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Israel has lost the Third Arab-Israeli War, and the Palestinians are expecting to regain a homeland. That's not quite what they're going to get.
Point of Divergence
When Jordan warns Egypt (officially still United Arab Republic) of the incoming Israeli air force, the Egyptians are able to pass the message on to the targeted air fields. (OTL) The Israelis find the MiG-21's waiting for them and after a vicious battle, they're forced to call off the next few waves of attack. Egypt has lost dozens of planes and several air fields, but Israel won't have air superiority in the rest of the war.
Without the air advantage, Israel is pushed back out of Sinai and the Golan Heights, and Egypt begins to advance over their border. The Israelis dig in hard, making the Arabs pay for every inch. After two weeks of fighting, pressure from the global powers and national interests (the Israelis want to survive, the Arabs weren't expecting such a costly campaign) lead to an armistice: the "Jerusalem Treaty".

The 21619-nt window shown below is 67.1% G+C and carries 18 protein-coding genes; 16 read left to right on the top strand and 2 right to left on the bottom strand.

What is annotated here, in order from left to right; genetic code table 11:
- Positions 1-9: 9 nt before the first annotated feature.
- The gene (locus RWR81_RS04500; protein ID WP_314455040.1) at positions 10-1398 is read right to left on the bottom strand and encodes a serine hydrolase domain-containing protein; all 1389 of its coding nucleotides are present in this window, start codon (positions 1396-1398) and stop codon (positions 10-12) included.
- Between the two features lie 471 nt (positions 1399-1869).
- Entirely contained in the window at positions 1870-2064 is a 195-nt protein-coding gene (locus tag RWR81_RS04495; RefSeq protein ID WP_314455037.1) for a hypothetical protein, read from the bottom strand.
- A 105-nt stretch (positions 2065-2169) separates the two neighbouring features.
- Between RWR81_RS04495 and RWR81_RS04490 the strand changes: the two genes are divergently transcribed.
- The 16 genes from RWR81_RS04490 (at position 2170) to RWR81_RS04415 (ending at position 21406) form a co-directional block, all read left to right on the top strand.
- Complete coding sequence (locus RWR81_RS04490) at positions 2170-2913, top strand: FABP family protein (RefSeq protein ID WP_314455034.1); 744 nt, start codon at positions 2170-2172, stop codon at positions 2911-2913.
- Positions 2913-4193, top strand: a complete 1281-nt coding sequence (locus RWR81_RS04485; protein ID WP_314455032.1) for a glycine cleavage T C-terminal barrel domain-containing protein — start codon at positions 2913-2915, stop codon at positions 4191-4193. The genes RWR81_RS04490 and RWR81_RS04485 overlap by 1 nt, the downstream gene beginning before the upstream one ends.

July 1967 to August 1971
Under the treaty, Israel demilitarises its borders in exchange for United Nations peacekeepers (UN Israeli Border Force); Israel is allowed to use the Straits of Tiran but sedes some of the water rights to the Arab states; Jordan and Israel officially recognise each other’s half of Jerusalem; and a road is to be built linking the West Bank and Gaza. President Nasser boasts that this is a victory for Pan-Arabism.
As previously promised, the Palestine Liberation Organisation is given some official control over the Gaza Strip, ruling it on Nasser's behalf. It still remains a barely tolerated group in Jordan, however, and PLO/Jordanian tensions ratchet up as the Palestinians agitate for semi-autonomy there as well. The Seven Points agreement fails.
Tension is rising in Gaza as well: the Palestinians were promised that they could return home to Israeli land, and their patrons instead cut a deal that benefitted them instead. Other factions spring up in Gaza, where the PLO are slowly seen as having 'sold out'.
During all this is the “War of Attrition”, as the PLO continues attacks on Israel. Half of their attacks fail because the PLO can't get past the UNIBOF peacekeepers; enough of their attacks get through and Israel, with the demilitarised borders, cna only hope to intercept them with armed police. Under siege, Israel becomes more authoritarian and militarised. Every time a peacekeeper is shot, Egypt and Jordan come under fire for allowing the PLO to operate.